Former New York Times Editor Reviewing Book After Accusations of Plagiarism

Former New York Times Editor Reviewing Book After Accusations of Plagiarism
Jill Abramson, former executive editor at the New York Times during commencement ceremonies for Wake Forest University in Winston Salem, N.C., on May 19, 2014. (Chris Keane/Getty Images)
Zachary Stieber
Former New York Times executive editor Jill Abramson said that she's reviewing her book after accusations of plagiarism and defamation.

Abramson's recently published "Merchants of Truth" includes passages lifted from different articles, according to Michael Moynihan, a Vice News reporter, and Ian Frisch, a writer.

In a series of posts on Twitter, Moynihan highlighted passages he said were copied.

He said that he felt compelled to fact check the three chapters in the book about Vice because he found an "egregious error" about a colleague that Abramson admitted was wrong before correcting the mistake for the final publication.

"While trying to corroborate certain claims, I noticed that it also contained ... plagiarized passages," he wrote.

Abramson appeared to lift and slightly edit passages from the Ryerson Review of Journalism, Time Out magazine, the New Yorker, a masters thesis, and Columbia Journalism Review.

"There’s plenty more--enormous factual errors, other cribbed passages, single or unsourced claims--but this should give a sense," Moynihan wrote after providing six examples of alleged plagiarism.

Frisch also took to Twitter to say that Abramson appeared to plagiarize him at least seven times.

"This is just crazy. I'm just showing these screenshots so people know," he wrote. "Shame on you, Jill. Shame on you."

Abramson initially defended her book, telling Fox News: "I certainly didn't plagiarize in my book."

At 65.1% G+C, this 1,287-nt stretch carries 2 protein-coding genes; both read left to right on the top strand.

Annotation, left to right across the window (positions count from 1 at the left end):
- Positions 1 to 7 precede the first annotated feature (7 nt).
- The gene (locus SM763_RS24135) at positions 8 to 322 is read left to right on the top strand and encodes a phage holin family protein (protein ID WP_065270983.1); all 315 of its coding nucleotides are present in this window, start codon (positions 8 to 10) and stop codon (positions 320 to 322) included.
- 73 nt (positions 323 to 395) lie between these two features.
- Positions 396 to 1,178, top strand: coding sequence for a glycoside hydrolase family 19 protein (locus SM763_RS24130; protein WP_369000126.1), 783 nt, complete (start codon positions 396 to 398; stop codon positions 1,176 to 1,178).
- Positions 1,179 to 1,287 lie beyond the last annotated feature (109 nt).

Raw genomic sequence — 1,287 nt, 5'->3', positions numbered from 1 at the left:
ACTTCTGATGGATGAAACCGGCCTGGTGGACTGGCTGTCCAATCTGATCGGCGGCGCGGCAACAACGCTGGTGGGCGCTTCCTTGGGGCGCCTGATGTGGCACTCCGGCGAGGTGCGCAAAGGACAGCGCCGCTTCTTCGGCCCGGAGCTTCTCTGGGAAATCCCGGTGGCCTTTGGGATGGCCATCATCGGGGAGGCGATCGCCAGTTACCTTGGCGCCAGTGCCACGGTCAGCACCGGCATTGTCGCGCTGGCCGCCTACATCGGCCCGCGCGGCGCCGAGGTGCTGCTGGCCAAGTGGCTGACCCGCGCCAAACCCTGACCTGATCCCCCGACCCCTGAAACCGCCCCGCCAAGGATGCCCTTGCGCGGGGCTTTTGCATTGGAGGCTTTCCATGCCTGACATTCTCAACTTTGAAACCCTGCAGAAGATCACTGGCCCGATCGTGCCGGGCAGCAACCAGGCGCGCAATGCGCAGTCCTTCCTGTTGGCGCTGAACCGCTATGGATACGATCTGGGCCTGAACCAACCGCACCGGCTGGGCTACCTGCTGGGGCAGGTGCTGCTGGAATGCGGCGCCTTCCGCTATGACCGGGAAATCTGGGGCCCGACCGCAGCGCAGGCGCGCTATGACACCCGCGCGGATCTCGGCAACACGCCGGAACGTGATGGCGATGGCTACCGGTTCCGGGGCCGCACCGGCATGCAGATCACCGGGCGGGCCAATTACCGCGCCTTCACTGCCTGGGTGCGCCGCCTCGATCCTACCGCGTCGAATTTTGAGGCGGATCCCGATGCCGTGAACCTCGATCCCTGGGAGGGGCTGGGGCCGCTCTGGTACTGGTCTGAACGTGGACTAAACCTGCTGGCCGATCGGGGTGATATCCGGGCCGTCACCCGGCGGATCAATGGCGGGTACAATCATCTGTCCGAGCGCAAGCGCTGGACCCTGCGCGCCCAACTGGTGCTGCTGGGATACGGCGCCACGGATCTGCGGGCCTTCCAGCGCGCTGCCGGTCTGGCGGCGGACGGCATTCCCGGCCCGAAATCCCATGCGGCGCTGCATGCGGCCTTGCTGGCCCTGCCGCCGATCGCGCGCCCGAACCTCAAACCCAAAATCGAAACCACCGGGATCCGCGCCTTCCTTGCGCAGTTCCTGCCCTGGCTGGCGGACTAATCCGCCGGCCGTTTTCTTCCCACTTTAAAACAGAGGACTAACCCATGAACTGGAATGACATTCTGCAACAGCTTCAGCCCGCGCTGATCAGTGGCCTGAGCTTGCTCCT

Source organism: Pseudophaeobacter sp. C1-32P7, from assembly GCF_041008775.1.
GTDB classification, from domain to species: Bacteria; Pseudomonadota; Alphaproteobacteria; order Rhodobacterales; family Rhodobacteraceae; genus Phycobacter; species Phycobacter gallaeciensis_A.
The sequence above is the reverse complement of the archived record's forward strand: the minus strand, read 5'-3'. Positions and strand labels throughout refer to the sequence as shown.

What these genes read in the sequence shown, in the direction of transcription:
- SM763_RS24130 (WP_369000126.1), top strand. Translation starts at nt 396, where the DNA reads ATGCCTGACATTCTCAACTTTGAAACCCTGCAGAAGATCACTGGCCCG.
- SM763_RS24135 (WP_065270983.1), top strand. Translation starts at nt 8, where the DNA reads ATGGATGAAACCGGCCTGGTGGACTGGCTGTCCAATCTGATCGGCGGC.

"There’s 70 pages of footnotes showing where I got the information," she said.

Martha McCallum, who was interviewing Abramson, pressed her again, asking if perhaps Abramson forgot to insert footnotes into some areas of the book.

"No, I don't think it's an issue at all," Abramson replied. "Many people from Vice have been taking issue with the book it seems...I think they don't like the portrayal of Vice."

A few hours later, she took to Twitter to issue an updated response that attacked Vice while saying she'd review the passages.

"The attacks on my book from some in @vicenews reflect their unhappiness with what I consider a balanced portrayal," she wrote. "I endeavored to accurately and properly give attribution to the hundreds of sources that were part of my research. I take seriously the issues raised and will review the passages in question."

Simon & Schuster, which published the book, also issued a statement, calling the book "an important, exhaustively researched and meticulously sourced book."

"If upon further examination changes or attributions are deemed necessary we stand ready to work with the author in making those revisions," the publisher added.